No web-blog or backpacking expert can tell you what your body needs, what foods your body can use & what foods are useless to you or even detrimental. One backpacking guru, for example, dotes on corn pasta. We tried it last year and I dragged down the trail for most of the day in an absolute stupor until my body managed to expel it.
Next blog, I’ll lay out some considerations to take into account when accessing your personal backpacking food needs. Blood type, DNA testing, food sensitivities & hidden allergies, anyone?
*More on That: Yes, we lost weight on the John Muir Trail. Jack lost about 9% of his beginning body weight; I lost about 5%. Doing the math on the calculator at fitnessgear101.com indicated that Jack had a calorie deficit of nearly 3,200 per day and mine was just over 800 per day. Mr. Jack had the weight to lose & has continued losing (at a more reasonable pace) since we returned home. I have gained back about half the weight & am holding steady. A personal fitness trainer told me once about a program designed to be used under a doctor’s supervision where in calories are cut drastically and exercise is increased exponentially. The goal is to lose fat while creating muscle without harm to the body. I think we found a personal version of this on the JMT.
Although I planned to comment on the bins of abandoned backpacking food donated by JMT thru-hikers at the re-supply sites of Red’s Meadow, Vermillion andMuir Ranch, that must wait. Because today I grocery shopped for the first time since coming home (how grateful we are for the abundant garden!) & discovered a “new” food bar at the Davis Food Co-op. Yes, I’ve since discovered that the Organic Food Bar company started in 2001, but I have missed out! I bought the Active Green version & ate it in the grocery aisle, pleased with the fresh flavor & chewy texture and not at all adverse to the dark green color. I bet it would take even better while actually backpacking!
OFB Active Green tastes remarkably like our longtime favorite food bar, Rebar, a bar made entirely & completely of raw, organic fruits & veggies. Nothing else added. While OFB is also a green bar, it includes some seeds, nuts and sprouts, as well as agave nectar (3d ingredient in the list). Rebar also makes a nut/seed bar, but since it contains soy, we haven’t been able to add it to our repertoire.
Both of these bars are free of gluten, soy, dairy & egg.
The bars have similar amounts of carbohydrates (38/34), sugars (20/22) & fiber (7/6). OFB, however, provides 10 extra grams of protein (12) with the added bonus of 13 g of fat to Rebar’s none, thanks to the almond butter listed as the first ingredient. OFB is also a bigger bar at 68 grams to Rebar’s 50.
The calories/ounce ratio (important to consider when planning one’s backpacking menu) looks like this:
- OFB = 125 calories per oz
- RB = 91.4 calories per oz
Since getting the “hungries” on the JMT trip (more on that another day), I’m interested in adding more fat to my food. Whether the OFB is the answer, or whether I’d be just as well off to throw another handful of nuts into my gorp and keep eating the 8-servings-of-veggies Rebar, is a question to explore. Wonder how many servings of veggies the OFB contains with all those sprouts?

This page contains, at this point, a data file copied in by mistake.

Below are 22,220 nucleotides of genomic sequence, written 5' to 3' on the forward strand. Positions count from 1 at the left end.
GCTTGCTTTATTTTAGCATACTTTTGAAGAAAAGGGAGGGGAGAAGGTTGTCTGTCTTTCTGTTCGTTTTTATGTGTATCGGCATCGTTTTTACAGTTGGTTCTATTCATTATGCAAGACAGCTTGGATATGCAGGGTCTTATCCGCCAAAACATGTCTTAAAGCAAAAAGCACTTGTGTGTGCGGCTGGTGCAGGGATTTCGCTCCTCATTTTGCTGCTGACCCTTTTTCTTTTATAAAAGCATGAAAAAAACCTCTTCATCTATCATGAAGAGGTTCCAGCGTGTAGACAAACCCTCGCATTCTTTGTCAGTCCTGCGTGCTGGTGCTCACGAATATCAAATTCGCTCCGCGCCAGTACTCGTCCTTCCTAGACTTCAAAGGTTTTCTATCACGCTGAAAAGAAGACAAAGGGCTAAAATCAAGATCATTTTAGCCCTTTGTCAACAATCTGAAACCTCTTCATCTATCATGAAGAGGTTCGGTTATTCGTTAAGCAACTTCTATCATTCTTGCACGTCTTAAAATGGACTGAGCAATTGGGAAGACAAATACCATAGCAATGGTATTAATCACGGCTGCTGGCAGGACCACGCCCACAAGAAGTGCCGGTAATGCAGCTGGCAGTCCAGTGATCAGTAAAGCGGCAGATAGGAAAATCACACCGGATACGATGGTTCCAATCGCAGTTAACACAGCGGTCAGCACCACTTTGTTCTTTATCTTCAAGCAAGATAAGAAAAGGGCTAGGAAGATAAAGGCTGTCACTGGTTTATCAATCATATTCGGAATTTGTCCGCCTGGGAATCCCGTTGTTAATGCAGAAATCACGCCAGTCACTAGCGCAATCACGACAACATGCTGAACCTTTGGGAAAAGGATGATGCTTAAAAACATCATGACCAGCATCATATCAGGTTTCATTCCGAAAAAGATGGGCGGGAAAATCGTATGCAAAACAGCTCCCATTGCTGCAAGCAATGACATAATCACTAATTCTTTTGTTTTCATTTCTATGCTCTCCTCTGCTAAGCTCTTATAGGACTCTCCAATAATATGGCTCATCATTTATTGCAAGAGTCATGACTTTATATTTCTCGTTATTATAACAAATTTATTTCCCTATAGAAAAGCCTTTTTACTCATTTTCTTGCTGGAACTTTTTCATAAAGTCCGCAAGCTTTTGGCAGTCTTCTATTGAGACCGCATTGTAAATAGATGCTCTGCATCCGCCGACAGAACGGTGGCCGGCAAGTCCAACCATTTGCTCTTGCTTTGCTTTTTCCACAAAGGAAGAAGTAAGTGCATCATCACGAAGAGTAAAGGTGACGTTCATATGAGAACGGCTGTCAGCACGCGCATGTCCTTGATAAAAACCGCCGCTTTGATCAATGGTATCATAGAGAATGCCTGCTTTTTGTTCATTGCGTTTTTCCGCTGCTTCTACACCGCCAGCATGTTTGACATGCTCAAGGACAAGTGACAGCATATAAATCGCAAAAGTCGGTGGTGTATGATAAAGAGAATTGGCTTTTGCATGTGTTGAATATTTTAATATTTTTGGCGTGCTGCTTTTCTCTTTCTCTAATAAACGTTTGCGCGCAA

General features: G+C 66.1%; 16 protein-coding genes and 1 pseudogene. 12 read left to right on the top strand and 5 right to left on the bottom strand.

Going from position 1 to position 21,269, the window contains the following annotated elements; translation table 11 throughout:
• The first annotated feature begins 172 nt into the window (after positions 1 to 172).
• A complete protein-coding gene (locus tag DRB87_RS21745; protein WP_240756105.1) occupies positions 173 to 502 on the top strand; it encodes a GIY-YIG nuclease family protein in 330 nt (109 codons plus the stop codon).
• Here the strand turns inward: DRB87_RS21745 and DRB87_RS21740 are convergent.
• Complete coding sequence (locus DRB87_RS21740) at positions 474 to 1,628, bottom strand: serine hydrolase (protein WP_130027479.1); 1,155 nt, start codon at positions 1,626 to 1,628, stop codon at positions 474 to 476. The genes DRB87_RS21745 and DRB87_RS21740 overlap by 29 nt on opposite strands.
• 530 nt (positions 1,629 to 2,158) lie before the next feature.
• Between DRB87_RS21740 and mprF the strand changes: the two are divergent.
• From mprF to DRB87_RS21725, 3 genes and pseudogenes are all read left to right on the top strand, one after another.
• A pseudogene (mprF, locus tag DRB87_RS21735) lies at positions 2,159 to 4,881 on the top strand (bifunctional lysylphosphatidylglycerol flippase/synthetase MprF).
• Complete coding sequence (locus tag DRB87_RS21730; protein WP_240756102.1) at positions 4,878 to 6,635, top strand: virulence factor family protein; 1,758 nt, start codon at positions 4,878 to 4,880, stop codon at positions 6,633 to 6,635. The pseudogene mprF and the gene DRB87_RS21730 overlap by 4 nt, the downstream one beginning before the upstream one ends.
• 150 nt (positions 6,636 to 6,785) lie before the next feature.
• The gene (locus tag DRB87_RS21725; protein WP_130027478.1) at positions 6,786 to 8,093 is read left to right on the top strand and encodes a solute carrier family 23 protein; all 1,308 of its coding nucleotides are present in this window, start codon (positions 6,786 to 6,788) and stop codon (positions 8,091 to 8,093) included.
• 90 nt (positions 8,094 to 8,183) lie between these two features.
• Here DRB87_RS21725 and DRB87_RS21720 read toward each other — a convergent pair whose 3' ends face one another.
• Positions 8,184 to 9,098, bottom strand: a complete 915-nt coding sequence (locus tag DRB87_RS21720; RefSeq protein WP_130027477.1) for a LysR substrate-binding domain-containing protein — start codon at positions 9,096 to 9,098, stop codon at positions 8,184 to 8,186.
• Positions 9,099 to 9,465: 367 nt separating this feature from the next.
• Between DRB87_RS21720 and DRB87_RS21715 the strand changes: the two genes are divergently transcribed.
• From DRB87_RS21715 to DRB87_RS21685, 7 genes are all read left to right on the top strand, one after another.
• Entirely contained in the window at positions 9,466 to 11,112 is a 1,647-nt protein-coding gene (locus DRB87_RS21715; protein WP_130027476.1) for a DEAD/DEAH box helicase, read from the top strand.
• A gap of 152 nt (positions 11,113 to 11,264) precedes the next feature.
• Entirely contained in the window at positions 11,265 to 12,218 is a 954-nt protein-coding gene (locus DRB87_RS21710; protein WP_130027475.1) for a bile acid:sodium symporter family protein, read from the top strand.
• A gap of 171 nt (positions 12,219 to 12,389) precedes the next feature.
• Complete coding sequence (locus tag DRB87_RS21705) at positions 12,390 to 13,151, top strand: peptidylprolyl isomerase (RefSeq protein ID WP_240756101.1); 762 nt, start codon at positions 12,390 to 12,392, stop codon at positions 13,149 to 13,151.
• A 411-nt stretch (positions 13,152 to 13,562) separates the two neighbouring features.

After all, fat is easy to add on a backpack (nuts, anyone?). Fresh veggies on the trail? Not so much.
Friday afternoon, around 2 p.m., Mr. Jack & I came off our John Muir Trail backpack the long way, skirting around Mt. Whitney (which we had topped last year to finish up our 8-day High Sierra hike) and dropping into Horseshoe Meadow. We had eaten all of our food save for a few cups of nuts-n-fruit, a handful of homemade beef jerky, 2 Rebars and 2 packages of our newly modified “pease porridge”– and yes, quite a bit of Brookbond Red Label tea left from the 24 days on the trail. One must never run out of tea, after all!
We ate everything but the tea & the porridge during the hitchhiking adventure that got us to our vehicle in Yosemite Valley’s Curry Village by 9 that night, and thanks to Jack’s determined driving, we slept in our own bed & had tea in our own kitchen the next morning. Tea in a real teacup! Out of a real teapot! And then of course, real breakfast instead of a quart ziplock bag of snacks to take one up the pass & down the valley to lunch at a creek.
Backpacking food must fulfill several functions for most folks: fuel, flavor & comfort being perhaps the top 3. We want our food to keep our bodies satisfied & energetic. We want to experience the 6 flavors of pungent, sweet, sour, bitter, astringent and salty as well as a variety of textures: crunchy, creamy, fluffy, dry, light, heavy, juicy, gooey, chewy, soft & crisp. We want familiar foods but we don’t want to be bored by our backpacking foods.
Exploring the balance of fat, carbohydrates, protein and fiber that can feed us effectively & efficiently is fascinating to me, whether on the trail, eating the food I’ve brought, or at home, considering and preparing the food to be eaten. As a long-time foodie and nutritional student, a cook, an eater, gardener, and reader, I look forward to using this blog to share and learn about the food choices we take on the trail and how to optimize our eats while backpacking.